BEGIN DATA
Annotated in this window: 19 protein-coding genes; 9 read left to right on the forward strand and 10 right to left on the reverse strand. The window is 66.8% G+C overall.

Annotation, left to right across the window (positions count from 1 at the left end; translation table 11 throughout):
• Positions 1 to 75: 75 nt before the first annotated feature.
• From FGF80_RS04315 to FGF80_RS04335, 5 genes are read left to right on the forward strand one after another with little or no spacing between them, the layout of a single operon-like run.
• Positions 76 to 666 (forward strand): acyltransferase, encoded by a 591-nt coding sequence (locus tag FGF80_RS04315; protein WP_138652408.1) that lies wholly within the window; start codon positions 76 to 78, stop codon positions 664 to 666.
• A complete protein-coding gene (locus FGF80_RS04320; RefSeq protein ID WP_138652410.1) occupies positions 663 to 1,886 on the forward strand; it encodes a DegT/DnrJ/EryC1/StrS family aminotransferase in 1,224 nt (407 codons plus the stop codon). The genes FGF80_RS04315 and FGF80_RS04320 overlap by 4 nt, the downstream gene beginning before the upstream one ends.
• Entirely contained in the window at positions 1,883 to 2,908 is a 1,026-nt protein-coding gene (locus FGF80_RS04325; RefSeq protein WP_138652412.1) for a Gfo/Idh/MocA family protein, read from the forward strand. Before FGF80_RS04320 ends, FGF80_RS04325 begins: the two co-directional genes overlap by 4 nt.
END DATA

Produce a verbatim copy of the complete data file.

Annotated in this window: 19 protein-coding genes; 9 read left to right on the forward strand and 10 right to left on the reverse strand. The window is 66.8% G+C overall.

Annotation, left to right across the window (positions count from 1 at the left end; translation table 11 throughout):
• Positions 1 to 75: 75 nt before the first annotated feature.
• From FGF80_RS04315 to FGF80_RS04335, 5 genes are read left to right on the forward strand one after another with little or no spacing between them, the layout of a single operon-like run.
• Positions 76 to 666 (forward strand): acyltransferase, encoded by a 591-nt coding sequence (locus tag FGF80_RS04315; protein WP_138652408.1) that lies wholly within the window; start codon positions 76 to 78, stop codon positions 664 to 666.
• A complete protein-coding gene (locus FGF80_RS04320; RefSeq protein ID WP_138652410.1) occupies positions 663 to 1,886 on the forward strand; it encodes a DegT/DnrJ/EryC1/StrS family aminotransferase in 1,224 nt (407 codons plus the stop codon). The genes FGF80_RS04315 and FGF80_RS04320 overlap by 4 nt, the downstream gene beginning before the upstream one ends.
• Entirely contained in the window at positions 1,883 to 2,908 is a 1,026-nt protein-coding gene (locus FGF80_RS04325; RefSeq protein WP_138652412.1) for a Gfo/Idh/MocA family protein, read from the forward strand. Before FGF80_RS04320 ends, FGF80_RS04325 begins: the two co-directional genes overlap by 4 nt.